Archive for the ‘Uncategorized’ Category

When a couple gets into a fight and they both get arrested for domestic violence, the case becomes problematic for the District Attorney’s Office. The reason for this is simple, a defense to domestic violence is self defense. If the arresting agency cannot determine who was the aggressor, and then in an abundance of caution, […]


Today in Alhambra Court, I was finally able to get someone from the DA’s office to listen and actually hear what I was explaining to them. My client had been arrested for driving under the influence of marijuana. The prosecution knew they had an uphill battle, as there was no bad driving, and non alcohol […]


So much for the prosecution’s duty to seek justice and not a conviction.  Once again gamesmanship prevails, in this case the DA (somehow) got an order from the court that the defense NOT be allowed to discuss or expose the details of a plea agreement between the DA and witness.  Fortunately the appellate court sought […]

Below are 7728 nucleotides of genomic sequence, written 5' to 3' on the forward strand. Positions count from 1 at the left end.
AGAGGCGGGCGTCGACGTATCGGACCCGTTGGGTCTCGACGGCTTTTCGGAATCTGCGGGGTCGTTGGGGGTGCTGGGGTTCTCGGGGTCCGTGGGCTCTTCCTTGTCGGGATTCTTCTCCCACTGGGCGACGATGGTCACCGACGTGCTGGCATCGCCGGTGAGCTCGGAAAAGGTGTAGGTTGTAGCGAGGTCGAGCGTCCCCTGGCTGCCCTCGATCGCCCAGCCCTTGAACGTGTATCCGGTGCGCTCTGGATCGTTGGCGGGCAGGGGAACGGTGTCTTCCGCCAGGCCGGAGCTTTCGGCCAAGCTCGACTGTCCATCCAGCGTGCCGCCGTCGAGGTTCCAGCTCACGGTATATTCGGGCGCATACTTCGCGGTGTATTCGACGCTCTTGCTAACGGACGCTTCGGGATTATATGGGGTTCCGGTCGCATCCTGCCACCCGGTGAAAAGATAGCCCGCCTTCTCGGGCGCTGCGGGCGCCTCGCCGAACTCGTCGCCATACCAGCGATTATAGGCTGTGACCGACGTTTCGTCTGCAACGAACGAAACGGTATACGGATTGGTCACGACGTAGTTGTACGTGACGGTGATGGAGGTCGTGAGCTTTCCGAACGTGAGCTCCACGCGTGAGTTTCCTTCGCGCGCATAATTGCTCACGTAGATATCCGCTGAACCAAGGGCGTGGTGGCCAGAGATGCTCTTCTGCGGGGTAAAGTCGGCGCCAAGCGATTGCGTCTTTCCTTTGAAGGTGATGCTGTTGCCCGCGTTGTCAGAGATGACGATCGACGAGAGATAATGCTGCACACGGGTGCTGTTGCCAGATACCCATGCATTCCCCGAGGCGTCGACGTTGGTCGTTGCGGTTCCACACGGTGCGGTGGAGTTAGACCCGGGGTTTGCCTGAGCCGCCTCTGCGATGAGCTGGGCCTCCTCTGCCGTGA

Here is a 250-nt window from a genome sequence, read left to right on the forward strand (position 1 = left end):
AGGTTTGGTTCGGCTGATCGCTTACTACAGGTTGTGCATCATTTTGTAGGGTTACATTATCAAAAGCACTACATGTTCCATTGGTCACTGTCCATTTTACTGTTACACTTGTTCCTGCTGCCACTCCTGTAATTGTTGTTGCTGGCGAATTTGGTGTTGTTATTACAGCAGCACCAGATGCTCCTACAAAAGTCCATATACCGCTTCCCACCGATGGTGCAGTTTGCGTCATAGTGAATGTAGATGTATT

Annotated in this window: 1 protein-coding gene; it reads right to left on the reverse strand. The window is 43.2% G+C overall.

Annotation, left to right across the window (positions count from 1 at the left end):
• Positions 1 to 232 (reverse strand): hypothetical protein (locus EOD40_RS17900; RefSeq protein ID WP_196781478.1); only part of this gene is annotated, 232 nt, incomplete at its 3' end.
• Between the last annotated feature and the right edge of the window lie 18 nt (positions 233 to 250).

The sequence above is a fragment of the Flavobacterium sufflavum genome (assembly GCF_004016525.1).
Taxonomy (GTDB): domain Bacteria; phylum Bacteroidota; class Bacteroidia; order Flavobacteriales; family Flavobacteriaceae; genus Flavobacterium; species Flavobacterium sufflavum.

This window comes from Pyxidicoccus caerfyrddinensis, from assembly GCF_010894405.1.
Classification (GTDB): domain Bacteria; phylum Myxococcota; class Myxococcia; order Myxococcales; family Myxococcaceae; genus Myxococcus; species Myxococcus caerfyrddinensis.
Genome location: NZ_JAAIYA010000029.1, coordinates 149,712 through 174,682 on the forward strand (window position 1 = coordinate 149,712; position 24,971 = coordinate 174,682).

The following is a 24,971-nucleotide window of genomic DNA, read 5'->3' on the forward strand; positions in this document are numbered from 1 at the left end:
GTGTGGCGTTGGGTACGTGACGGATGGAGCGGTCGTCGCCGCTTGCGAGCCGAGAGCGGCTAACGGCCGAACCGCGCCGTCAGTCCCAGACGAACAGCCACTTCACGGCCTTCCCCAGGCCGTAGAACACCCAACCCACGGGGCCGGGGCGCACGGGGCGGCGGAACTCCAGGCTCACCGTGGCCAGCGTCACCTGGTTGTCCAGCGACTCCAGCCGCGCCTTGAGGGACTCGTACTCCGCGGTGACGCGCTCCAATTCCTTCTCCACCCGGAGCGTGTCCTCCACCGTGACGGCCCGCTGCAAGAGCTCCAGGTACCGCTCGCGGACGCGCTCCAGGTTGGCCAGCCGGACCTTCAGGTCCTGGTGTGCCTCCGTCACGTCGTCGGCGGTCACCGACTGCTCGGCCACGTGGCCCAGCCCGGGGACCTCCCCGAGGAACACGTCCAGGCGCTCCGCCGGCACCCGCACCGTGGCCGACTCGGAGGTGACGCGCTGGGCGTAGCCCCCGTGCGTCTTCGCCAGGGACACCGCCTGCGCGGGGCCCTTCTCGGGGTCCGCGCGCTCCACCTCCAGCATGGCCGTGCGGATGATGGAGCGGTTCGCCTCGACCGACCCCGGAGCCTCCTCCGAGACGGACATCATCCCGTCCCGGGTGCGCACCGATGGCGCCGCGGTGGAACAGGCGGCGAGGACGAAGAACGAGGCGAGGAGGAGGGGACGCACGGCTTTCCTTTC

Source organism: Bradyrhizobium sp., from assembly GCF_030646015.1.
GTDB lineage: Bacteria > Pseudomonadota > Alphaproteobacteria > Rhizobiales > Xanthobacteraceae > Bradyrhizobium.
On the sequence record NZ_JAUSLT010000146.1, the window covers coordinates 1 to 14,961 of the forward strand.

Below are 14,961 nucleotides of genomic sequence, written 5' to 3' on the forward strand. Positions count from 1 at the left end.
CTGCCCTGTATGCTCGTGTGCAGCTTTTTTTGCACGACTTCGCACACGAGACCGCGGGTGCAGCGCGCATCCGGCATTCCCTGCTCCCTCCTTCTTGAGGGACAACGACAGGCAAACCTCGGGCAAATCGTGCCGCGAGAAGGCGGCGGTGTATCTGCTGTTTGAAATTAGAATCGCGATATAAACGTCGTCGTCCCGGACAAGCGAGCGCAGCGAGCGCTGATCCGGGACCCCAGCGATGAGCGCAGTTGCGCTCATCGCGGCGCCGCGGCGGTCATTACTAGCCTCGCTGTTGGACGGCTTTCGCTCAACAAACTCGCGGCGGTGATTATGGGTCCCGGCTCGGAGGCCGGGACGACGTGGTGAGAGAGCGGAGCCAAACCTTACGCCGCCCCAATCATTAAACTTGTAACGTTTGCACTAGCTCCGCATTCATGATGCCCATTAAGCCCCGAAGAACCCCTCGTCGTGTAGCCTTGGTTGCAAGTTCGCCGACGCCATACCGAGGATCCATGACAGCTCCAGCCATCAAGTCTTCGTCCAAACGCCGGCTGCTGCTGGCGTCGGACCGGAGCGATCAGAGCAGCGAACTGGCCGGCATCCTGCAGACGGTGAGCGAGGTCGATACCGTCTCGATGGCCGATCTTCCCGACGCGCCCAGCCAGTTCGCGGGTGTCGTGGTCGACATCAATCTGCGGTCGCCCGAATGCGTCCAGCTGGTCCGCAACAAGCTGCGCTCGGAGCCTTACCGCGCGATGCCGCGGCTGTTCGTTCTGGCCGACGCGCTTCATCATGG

A single grant of consent does not, as a matter of law, prohibit more than one search. An officer may conduct more than one search if, under the totality of the circumstances, a reasonable person would conclude that any subsequent search fell within the boundaries of the defendant’s consent.      People v. Valencia First of […]


Defendant’s admissions that he pointed shotgun alongside accomplice–as accomplice aimed rifle at intended victim–and pulled the trigger to make a “click” noise, thereby emboldening accomplice to shoot, were sufficient to support firearms enhancement, even if shotgun was inoperable and unseen by anyone else. There is no requirement that victim see or perceive firearm for enhancement […]


Defendant charged with DUI with injury and related offenses was entitled to sua sponte instruction under Penal Code Sec. 26, which exempts from criminal responsibility persons who committed the act charged “without being conscious thereof,” where there was evidence supporting defendant’s theory that he could not be found guilty because the reason he crossed double […]


To support a probation search, officers needed only a “reasonable suspicion” to conclude that the probationer owned, controlled, or possessed an item within the probationer’s residence, and did not have to meet the higher standard of probable cause.      United States v. Bolivar – filed February 29, 2012 I’m sure you are all aware by […]